Today we see TV in terms of electronic boxes and a viewing screen. We see little of the inner workings and the details are a matter of advanced electronics and solid-state physics. The viewer is far more aware of the programme content than of the technical aspects.
The earliest forms of TV in 1925–26 were totally different and the workings were very obvious. Television in those days was an awkward marriage between Victorian mechanical technology and valve electronics. The sitter was subjected to intense glare and had to sit close to a large whirling disc—and to obey John Logie Baird's shouted instructions "Open your mouth", "move your head to the left" etc. The sitter was uncomfortable and often frightened. Baird recalled in his memoirs that one elderly and distinguished sitter (probably Sir Oliver Lodge) got his beard caught in the rotating disc.
Life was also tough for the viewer who had to peer closely at the outer edge of another large whirling disc to see a backlit picture about 3 x 5 cm. In the Baird "Televisor" (1930) the disc was enclosed in a metal cabinet, which made it safer. However, the picture was small and it was impossible for more than one person to view at a time.
In the later mechanical era (1930–35) the television camera consisted of a "flying spot" scanner with a rotating mirror drum rather than a disc. The mirrors reflected a thin scanning beam that rapidly traversed the artiste. The effect was disorientating but it was an improvement on the blinding floodlights of the early days. The artiste had to use strange blue and black makeup, without which his or her features (eyebrows, lips etc.) would not come through properly.
A vivid first-hand description of studio conditions has been given by BBC producer Lance Sieveking in his novel The Perfect Witch (1935). That book has been out of print for many years and it is unobtainable even on Amazon; an extract is given here:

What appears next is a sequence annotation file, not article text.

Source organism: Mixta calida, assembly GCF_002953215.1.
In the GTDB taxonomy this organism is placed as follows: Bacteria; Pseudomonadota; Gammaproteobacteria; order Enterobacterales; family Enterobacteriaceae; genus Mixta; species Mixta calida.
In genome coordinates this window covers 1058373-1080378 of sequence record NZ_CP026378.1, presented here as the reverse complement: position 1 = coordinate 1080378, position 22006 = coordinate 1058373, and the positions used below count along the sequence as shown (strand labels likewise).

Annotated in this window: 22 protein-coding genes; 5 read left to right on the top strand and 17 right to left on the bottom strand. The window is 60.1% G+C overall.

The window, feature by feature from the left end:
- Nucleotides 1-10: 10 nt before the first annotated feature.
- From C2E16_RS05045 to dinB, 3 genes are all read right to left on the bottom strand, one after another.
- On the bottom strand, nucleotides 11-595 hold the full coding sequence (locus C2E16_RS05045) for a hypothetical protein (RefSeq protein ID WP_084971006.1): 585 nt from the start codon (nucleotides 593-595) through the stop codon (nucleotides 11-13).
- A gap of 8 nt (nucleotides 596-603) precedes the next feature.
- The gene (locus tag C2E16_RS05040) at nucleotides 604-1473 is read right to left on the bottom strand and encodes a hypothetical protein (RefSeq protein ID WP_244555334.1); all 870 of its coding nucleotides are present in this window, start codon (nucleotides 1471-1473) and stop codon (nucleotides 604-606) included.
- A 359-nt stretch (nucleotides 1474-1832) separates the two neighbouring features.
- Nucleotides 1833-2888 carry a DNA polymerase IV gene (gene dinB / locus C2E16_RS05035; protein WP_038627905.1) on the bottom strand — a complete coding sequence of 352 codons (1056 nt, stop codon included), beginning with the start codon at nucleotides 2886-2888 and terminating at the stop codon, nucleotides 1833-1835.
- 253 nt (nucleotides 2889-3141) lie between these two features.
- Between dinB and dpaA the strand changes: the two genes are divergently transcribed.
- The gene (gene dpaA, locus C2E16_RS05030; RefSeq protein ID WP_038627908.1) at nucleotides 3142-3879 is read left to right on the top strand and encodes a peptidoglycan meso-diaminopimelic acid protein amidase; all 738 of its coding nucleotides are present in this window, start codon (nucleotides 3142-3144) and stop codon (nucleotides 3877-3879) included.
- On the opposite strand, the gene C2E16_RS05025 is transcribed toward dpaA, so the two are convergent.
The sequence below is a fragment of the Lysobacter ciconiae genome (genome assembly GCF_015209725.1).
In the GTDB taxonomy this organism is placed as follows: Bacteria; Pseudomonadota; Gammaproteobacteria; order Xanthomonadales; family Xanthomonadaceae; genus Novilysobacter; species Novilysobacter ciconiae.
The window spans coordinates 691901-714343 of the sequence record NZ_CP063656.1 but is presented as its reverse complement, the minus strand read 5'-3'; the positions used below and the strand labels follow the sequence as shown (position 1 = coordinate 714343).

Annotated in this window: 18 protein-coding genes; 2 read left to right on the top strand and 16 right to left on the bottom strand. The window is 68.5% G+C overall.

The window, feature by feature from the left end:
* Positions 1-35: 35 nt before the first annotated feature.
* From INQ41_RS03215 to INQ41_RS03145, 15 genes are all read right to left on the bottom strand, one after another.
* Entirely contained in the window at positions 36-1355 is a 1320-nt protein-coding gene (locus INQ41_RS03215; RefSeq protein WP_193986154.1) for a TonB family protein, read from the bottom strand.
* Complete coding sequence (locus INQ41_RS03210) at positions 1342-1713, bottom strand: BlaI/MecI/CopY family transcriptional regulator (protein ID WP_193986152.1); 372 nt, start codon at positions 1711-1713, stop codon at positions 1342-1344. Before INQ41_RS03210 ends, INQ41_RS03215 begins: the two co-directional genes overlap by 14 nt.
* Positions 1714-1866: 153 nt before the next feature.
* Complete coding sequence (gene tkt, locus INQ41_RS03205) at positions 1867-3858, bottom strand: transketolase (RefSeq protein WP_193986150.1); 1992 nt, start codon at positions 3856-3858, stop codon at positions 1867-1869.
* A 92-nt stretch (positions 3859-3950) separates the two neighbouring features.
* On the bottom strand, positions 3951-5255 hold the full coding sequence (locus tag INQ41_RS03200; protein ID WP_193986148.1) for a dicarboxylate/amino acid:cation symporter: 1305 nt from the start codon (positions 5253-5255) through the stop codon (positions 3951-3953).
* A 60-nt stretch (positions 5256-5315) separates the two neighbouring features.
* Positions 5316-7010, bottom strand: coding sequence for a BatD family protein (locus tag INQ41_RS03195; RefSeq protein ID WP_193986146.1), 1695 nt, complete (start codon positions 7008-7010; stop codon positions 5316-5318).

Fabian tiptoed into Number Two Television Studio [ Broadcasting House]. It was a very large, bare room, the walls of which were lined with a felt-like material, painted white, with here and there a patch of black. Most of the room was in inky darkness
A yard or two away, her back against a board on which was a black and white design, stood Virginia. A blindingly brilliant horizontal fountain of jigging dots of light swept across her face and the upper part of her body, so that she seemed to float there, shivering and immaterial like a sort of spiritual manifestation. Her face and neck were made-up with deep, contrasting, curved strokes of blue and grey-white.
She was just finishing a monologue. Fabian listened to her voice enchanted, and almost without knowing what had happened, allowed himself to be guided by [the producer] into the projection room. Here through a long narrow piece of glass he was able to look down the long stream of light-beams that rushed continuously across Virginia's face, scanning and scanning it, and turning a little he was able to see in a small screen her tiny image reduced to the scale on which the public saw her, and all the effect of the queer make-up was gone, leaving, in black and white, the face he knew so well, smiling at him and saying the last words of the monologue. ... In another moment it was over. She bowed into the hurrying storm of brilliant dots, stepped aside into the darkness.
Someone stepped into the light and made an announcement, there was a pause, and then the whole studio was lighted normally. Fabian wandered into the middle of the floor and stood facing the scanning apparatus, which was running idle, and for a moment the little jigging dots played across his eyes. "Fancy yourself a television star?" said the voice of [the producer].
In the early electronic television era (1936–39) the pictures were slightly larger, but still only a 9 to 12 inches diameter on a cathode ray tube which gave them a blue-white tinge. Prolonged watching of television often led to eyestrain or headaches, as I recall from my teenage years. Since then there has been a gradual improvement of the technology towards better definition and larger picture size, and of course colour. The awkward and heavy cathode ray tubes, once at the cutting edge of television technology, have been replaced by flat-screen digital displays. In the cathode ray tube era it was fashionable to despise mechanical moving parts, but today they still play a part in computers and in modern video equipment, although hidden from view.